Fuel cells are here today, available for purchase and already taking off in early markets such as the telecommunications industry, materials handling equipment, and combined heat-and-power stationary systems.

State of the States: Fuel Cells in America

Elizabeth Delmont | Fuel Cells 2000

The United States is currently home to major fuel cell manufacturers and start-ups, fuel providers, as well as hundreds of component suppliers and end users involved at one point or another on the development and manufacturing spectrumFuel Cells 2000 estimates that there are more than 630 active companies and laboratories in 47 states involved in the fuel cell and related fuels industry, investing an estimated $1 billion a year.

Other countries, including Japan, Korea, and Germany, are aggressively pursuing fuel cell development, deployment, and opening new markets, and they are anxious to lure companies overseas and overtake the US advantage.  To understand America’s success in the fuel cell industry, Fuel Cells 2000 has analyzed each state’s energy plans, tax and grant incentives programs, and fuel cell installations in a new report, State of the States: Fuel Cells in America.  By comparing neighboring states by region, we chose the top five fuel cell states, and what policies other states can adopt to spur their own fuel cell programs, and continue US excellence in the industry.  The top five states were:  California, Connecticut, New York, Ohio and South Carolina. We segmented the country into seven regions, and provided a snapshot of the fuel cell and hydrogen activity in each state.  The best five states were selected from our analysis. 

We started by examining the policies in place that are supportive of fuel cell and hydrogen technologies, including fuel cell and hydrogen roadmaps, renewable energy standards, net metering and interconnection standards, tax incentives, and grant opportunities.  For the roadmaps, we also looked at a state’s willingness to implement these plans and the extent to which the tax and funding incentives were reasonable considering today’s market availability.

The report also accounts for the number of fuel cell vehicles in the state, including fuel cell buses, cars, and materials handling units, as well as the hydrogen stations to support these vehicles.  We looked at small and large stationary installations, as well as past fuel cell demonstration projects.  This allowed us to gauge a state’s interest in fuel cell applications, as well as how successful incentive programs have been.  Where applicable, major fuel cell manufacturers were highlighted.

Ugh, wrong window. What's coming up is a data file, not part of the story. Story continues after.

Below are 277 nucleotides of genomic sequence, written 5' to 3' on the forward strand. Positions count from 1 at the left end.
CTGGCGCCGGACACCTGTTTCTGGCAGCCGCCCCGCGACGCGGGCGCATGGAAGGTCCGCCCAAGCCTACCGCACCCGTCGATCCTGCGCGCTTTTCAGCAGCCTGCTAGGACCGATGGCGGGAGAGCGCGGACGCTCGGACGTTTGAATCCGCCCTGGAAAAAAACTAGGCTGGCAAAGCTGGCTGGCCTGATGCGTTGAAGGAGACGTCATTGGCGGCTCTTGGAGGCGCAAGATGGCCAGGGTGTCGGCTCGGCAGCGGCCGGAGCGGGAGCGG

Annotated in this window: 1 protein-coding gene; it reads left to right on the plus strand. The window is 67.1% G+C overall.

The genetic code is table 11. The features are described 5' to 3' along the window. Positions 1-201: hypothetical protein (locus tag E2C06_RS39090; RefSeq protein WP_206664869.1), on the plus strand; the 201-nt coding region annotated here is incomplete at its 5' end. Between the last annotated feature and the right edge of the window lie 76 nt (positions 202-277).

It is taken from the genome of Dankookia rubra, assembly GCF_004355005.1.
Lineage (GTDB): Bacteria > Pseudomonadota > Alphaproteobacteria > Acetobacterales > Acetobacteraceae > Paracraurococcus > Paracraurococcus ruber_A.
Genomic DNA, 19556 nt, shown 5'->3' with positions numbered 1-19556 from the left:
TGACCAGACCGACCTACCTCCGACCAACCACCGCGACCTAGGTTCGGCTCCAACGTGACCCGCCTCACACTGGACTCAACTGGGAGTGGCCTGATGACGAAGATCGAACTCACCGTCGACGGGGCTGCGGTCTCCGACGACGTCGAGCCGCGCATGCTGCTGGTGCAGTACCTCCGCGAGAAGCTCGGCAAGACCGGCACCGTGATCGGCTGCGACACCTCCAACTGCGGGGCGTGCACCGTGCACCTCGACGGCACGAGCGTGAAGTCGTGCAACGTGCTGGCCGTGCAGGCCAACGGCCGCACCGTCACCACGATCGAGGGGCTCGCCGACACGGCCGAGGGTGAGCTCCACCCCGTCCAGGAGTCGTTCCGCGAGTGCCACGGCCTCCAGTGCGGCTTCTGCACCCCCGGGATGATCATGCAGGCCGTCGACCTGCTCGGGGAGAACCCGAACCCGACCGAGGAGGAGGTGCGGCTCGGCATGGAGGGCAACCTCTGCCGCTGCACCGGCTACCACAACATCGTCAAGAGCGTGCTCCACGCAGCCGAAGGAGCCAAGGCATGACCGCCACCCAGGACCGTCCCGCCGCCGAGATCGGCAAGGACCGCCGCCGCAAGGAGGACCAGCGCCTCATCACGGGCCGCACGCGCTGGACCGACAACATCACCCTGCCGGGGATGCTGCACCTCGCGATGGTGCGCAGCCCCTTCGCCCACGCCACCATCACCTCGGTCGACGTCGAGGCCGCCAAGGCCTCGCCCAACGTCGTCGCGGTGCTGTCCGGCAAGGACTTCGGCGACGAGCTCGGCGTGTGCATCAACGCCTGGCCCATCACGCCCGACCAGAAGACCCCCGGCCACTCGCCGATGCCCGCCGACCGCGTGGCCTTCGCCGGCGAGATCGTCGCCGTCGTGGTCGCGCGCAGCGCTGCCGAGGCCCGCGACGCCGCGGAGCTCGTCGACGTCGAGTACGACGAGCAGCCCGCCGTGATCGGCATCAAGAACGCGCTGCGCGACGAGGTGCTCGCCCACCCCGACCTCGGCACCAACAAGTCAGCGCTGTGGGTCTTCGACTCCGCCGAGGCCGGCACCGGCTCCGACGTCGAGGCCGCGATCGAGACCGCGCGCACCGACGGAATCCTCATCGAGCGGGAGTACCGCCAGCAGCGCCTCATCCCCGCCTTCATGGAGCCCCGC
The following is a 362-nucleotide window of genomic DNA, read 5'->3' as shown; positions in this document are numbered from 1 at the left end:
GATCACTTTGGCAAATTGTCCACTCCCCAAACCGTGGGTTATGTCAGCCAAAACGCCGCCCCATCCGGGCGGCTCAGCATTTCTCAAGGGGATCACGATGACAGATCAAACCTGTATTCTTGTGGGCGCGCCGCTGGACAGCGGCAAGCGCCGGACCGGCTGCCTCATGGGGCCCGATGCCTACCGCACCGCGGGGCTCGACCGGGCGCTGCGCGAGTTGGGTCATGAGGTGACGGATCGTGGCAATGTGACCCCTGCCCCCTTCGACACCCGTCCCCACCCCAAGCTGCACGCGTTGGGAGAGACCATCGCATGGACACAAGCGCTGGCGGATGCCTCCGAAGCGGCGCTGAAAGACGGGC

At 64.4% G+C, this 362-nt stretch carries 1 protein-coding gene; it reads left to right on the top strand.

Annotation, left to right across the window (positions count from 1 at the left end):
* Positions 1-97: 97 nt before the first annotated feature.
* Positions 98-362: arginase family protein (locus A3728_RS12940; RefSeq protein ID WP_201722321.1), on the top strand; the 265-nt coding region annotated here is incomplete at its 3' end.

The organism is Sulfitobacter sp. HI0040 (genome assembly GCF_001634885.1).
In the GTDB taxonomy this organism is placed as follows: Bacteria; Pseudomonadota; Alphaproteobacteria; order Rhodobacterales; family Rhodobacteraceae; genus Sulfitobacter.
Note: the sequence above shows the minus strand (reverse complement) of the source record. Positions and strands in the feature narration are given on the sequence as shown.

Highlights by Region

States in the Pacific region are among the nation’s leaders in fuel cell applications with their fuel cell installations and policy.  Due to these positive policy climates, the Pacific is home to some of the largest fuel cell installations, and California is one of the top five fuel cell states in the country.

California is a stellar example of how policy can influence the market, with the Self-Generating Incentive Program (SGIP) helping to fund many recent large-scale stationary installations.  California also leads the country, if not the world, with fuel cell vehicle and bus demonstrations and hydrogen fueling stations, with over 300 customer leases and demonstrations of fuel cell vehicles in the state alone.  California is developing a hydrogen highway to support these vehicles with 22 stations built and 10 more planned. California is also home to small installations, and ReliOn, a fuel cell manufacturer located in Spokane, Washington, has received American Recovery and Reinvestment Act funds to deploy 180 fuel cells at 25 Northern California locations for utilities communications networks.

FuelCell Energy Units at The Sheraton San Diego

 Hawai’i, Oregon and Washington are also actively pursuing fuel cell markets.  Hawai’i has many policies in place to support this technology, and Oregon’s Congressman, David Wu joined with a representative from California to secure tax parity for residential fuel cells.  Oregon and Washington are both home to fuel cell manufacturers, and both states have small fuel cell systems in place.

The Pacific states have a reputation for environmental stewardship and action.  Fuel cells help maintain this green image, because they have no emissions at the source, and can be used with a variety of other clean technologies such as solar, wind, and biogas.  Fuel cells are very quiet, so they can be installed in natural spaces with minimal disruption to visitors or residents. 

New England
New England has become a hotbed of fuel cell activity, with major stationary fuel cell installations, fuel cell buses, and favorable policy and tax environments for those looking to invest in fuel cells.  The region has two fuel cell buses, one in revenue service in Hartford, Connecticut (with more planned), and the other planned for service in Boston, Massachusetts.  Four hydrogen stations are located in this region.
Connecticut and Massachusetts excel compared to the other states in the region, in terms of supportive policies, state activism, and current installations. They both stand out with generous grant programs and comprehensive energy policies, and they are home to several major fuel cell manufacturers.  In the region, only Connecticut has fuel cell and/or hydrogen language in all five policies that we examined.  Massachusetts has many fuel cell policies, and offers more than 10 stationary fuel cell installations, including a Whole Foods Market located in Dedham.